In the Kanei period, the island craftsmen started to weave an 'eagle-colored' fabric using camphor bark. In the Kansei period, they developed the dyeing techniques used for the production of kihachijo.
Kihachijo's characteristics are its unique dyeing and weaving techniques that were developed in Hachijo's island climate. The colors are mainly yellow, brown and black, and are all natural vegetable dyes from the island.
Kihachijo does not discolor, in fact, the more you wash it, the more vivid it becomes.
Tama woven fabric is a practical textile woven in Hachioji or Akiruno in the Tokyo area.
Tama woven fabric is the general term for five fabrics: tama-yuijo, tsumugiori, futsuori, kawari-tsuduri and sujiriori. Tama woven fabric is the epitome of the history of fabric making in Hachioji.
Already by the late Heian period, silk fabrics such as Takiyama or Yokoyama-tsumugi were being made in Hachioji. In the late Muromachi period, the craftsman Hokujo came to Tama and encouraged people to produce fabrics; this made Tama a major textile-production area. After the Meiji period, Westernization led to a rapid development in cloth-weaving and a new technique was invented, which became the basis of Tama woven fabric.
Traditionally, Tama woven fabric was both tasteful and practical, but today, new sophisticated designs, feelings and skills mean that unique and excellent works are being produced by traditional handiwork. In 1980, the Ministry of International Trade and Industry designated Tama woven fabric as a Traditional Handicraft.
Tokyo dyed 'komon' is an elegant cloth with fine geometric-patterns, which is made in Tokyo.
It was not until the Edo period that 'komon' was dyed all over Tokyo. At first, it was a cloth made for Samurai only, but by the mid-Edo period, it was being used by commoners, developing along with the free and fashionable culture of the townspeople.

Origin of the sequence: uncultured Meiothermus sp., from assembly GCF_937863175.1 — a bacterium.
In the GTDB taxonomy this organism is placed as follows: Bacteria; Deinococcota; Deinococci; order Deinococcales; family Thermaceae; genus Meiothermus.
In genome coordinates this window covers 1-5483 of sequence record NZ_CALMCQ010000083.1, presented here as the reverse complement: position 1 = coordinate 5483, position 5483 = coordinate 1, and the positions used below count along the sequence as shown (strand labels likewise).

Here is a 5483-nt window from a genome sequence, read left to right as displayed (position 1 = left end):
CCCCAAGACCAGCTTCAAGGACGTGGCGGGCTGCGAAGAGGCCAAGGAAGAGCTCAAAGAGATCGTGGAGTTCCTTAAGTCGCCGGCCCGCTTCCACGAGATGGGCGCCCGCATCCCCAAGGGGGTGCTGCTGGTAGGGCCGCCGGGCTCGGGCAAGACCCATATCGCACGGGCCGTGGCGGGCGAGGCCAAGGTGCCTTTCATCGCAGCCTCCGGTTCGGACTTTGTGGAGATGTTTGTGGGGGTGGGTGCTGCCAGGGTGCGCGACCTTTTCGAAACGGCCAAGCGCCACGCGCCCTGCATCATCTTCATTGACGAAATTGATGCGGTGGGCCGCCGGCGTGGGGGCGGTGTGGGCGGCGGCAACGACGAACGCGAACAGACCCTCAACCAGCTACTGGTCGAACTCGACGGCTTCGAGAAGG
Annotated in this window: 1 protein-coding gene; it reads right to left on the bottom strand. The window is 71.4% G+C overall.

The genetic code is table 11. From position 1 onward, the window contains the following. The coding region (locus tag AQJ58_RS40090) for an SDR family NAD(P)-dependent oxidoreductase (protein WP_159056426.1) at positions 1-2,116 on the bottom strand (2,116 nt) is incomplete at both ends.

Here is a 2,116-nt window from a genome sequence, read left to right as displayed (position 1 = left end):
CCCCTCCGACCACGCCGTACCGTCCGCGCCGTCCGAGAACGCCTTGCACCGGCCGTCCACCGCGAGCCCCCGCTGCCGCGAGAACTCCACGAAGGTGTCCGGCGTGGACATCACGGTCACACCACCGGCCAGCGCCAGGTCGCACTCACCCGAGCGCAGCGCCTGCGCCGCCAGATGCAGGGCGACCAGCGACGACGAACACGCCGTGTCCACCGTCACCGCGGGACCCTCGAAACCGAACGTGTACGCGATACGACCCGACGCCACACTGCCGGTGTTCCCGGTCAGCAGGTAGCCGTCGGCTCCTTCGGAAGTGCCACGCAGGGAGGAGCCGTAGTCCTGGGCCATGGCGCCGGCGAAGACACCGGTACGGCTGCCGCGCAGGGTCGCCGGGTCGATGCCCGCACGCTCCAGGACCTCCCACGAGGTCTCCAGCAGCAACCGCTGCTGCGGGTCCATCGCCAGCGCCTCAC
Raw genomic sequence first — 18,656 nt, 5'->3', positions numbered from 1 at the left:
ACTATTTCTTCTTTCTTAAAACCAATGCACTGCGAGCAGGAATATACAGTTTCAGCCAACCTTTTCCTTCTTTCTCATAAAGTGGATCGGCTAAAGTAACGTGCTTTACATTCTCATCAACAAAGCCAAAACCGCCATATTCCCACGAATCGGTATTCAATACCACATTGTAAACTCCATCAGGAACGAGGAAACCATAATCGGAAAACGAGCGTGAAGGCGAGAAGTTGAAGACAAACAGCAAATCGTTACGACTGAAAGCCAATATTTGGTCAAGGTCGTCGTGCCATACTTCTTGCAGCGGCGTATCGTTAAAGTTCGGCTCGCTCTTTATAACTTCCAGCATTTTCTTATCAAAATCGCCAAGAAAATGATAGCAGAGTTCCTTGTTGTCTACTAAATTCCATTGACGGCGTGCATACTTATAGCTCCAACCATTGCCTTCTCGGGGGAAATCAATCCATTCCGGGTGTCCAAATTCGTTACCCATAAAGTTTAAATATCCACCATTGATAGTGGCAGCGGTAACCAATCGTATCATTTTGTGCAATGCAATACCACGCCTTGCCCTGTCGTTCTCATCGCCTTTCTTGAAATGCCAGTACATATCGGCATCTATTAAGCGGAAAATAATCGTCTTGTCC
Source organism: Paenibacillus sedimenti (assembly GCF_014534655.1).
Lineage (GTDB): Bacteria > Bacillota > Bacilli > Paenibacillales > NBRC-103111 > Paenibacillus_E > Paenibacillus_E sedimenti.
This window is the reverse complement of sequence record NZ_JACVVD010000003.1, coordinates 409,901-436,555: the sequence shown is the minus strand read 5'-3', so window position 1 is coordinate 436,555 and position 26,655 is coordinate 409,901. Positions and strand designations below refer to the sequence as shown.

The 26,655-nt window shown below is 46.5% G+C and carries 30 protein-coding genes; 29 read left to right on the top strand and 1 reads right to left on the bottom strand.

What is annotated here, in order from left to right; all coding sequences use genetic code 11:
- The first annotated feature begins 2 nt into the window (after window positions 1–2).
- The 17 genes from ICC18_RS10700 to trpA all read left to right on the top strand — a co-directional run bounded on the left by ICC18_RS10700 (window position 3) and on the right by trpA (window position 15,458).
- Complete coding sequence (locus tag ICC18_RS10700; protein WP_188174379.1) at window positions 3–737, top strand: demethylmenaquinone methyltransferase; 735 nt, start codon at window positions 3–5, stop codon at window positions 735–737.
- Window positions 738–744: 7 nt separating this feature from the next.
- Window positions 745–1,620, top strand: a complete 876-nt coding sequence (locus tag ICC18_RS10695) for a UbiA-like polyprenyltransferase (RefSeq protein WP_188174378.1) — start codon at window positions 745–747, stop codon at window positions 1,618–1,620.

Komon means fine-patterned dyed cloth. The 'daimon' design is used for flags or tents, while 'chumon' is used for yukata or facecloths.
Komon kimonos appear to have no pattern when seen from a distance, but a closer look reveals the fine geometric pattern. The pattern used in 'kamishio' (a set of jacket and trousers) features shark-like, small squares and diagonal lines giving a dignified and grand appearance. Other patterns include designs using tool-, letter- and animal-like motifs.
In 1974, komon was designated as a Traditional Handicraft by the Ministry of Economy, Trade and Industry.
Toshimichi Shiraishi is an Edo lacquerware craftsman, born in 1937 in Horikiri, Katsushika-ku, Tokyo.
Toshimichi's father was also a craftsman. In 1953, Toshimichi was apprenticed to a craftsman in Senju. In 1963, when he was 26, he set up on his own.
Edo lacquerware became popular in the early Edo period when the shogun, Tokugawa Ieyasu, invited Kyoto lacquerware craftsmen to move to the capital. Since then, the craft developed mainly to make strong practical ware, such as sushi boxes and buckwheat noodle steamers.
Toshimichi's lacquerware is amazingly inexpensive for its quality. Now, the emphasis of his practice is to repair lacquerware. 'Whether it is chipped or cracked, any wooden ware can be fixed repeatedly and once fixed, it will keep for another several years. I'm willing to fix any lacquerware,' he says.
Toshimichi has been designated as a Tokyo Traditional Craftsman, a Traditional Craftsman of Katsushika-ku, and a National Lacquerware Development First-Class Technician.